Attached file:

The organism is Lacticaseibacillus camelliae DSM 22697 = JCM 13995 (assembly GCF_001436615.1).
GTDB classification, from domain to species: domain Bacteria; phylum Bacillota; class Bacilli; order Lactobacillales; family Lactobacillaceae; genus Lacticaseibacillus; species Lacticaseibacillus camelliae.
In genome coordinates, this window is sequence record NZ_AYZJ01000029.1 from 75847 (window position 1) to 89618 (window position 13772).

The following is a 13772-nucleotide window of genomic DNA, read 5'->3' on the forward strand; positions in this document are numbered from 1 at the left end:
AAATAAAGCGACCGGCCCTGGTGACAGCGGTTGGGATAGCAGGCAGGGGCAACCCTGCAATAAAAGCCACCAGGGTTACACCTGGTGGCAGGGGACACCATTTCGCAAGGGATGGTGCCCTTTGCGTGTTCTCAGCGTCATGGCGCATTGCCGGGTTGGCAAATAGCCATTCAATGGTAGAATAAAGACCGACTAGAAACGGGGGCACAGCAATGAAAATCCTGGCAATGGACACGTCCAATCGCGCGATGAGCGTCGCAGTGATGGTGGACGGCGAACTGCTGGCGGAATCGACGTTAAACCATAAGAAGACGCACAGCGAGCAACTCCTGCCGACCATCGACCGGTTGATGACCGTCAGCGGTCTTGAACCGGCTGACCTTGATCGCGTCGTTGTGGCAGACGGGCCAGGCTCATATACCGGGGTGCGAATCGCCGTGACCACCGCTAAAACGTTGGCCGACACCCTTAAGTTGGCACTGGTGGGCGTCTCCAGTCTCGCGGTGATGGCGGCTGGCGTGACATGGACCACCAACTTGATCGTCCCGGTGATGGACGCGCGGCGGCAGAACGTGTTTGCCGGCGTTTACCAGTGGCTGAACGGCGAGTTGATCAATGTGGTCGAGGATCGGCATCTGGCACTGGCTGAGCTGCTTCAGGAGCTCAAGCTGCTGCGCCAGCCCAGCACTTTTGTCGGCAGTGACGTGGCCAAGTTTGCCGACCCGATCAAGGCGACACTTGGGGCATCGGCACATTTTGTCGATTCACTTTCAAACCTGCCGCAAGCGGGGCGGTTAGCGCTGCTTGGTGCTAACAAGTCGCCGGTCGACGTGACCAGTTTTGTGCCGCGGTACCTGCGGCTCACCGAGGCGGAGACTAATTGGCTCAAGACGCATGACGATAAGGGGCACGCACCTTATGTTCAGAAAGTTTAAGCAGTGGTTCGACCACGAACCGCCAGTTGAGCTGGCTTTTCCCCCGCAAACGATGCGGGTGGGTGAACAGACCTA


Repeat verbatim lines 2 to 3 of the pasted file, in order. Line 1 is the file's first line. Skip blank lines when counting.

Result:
GTDB classification, from domain to species: domain Bacteria; phylum Bacillota; class Bacilli; order Lactobacillales; family Lactobacillaceae; genus Lacticaseibacillus; species Lacticaseibacillus camelliae.
In genome coordinates, this window is sequence record NZ_AYZJ01000029.1 from 75847 (window position 1) to 89618 (window position 13772).